The HVAC systems for operating rooms are energy-intensive and sophisticated in that they operate 24 hours per day year-round and use large amount of fresh air to deal with infectious problems and to dilute microorganisms. However, little quantitative information has been investigated about trade-off between energy-efficient HVAC system and indoor environment quality especially when the operating room is not occupied. The objective of this study is to present the field measurement approach on performance evaluation of the HVAC system for an unoccupied operating room. Variable air volume terminal boxes were conducted to verify the compromise of energy-saving potential and indoor environment parameters including particle counts, microbial counts, pressurization, temperature and humidity. Field measurements of a full-scale operating room have been carried out at a district hospital in Taiwan. Numerical simulation has been applied to evaluate the air flow distribution and concentration contours while conducting the velocity reduction approach in the unoccupied operating room. The results reveal that it is feasible to achieve satisfactory indoor environment by reducing the supply air volume (or velocity) in the unoccupied operating room. Optimal face velocity of HEPA filter and percentage of damper opening for the variable air volume terminal boxes could be obtained through compromising of indoor environment quality control and energy consumption as well. It will stimulate a more robust investigation of infection-controlled, energyefficient and environment-comfortable HVAC system specific for unoccupied operating rooms.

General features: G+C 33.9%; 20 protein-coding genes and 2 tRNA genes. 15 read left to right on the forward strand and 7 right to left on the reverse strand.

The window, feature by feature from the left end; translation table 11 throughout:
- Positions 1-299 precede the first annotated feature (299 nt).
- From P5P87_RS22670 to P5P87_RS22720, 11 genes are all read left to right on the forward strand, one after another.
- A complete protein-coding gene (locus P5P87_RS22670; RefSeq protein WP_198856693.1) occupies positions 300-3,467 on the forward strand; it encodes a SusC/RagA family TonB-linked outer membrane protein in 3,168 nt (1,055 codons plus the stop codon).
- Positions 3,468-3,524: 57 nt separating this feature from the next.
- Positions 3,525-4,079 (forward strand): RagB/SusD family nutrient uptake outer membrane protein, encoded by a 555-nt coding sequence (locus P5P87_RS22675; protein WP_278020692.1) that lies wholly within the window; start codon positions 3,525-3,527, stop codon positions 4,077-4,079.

Citation: ASHRAE Conference Papers, Las Vegas, NV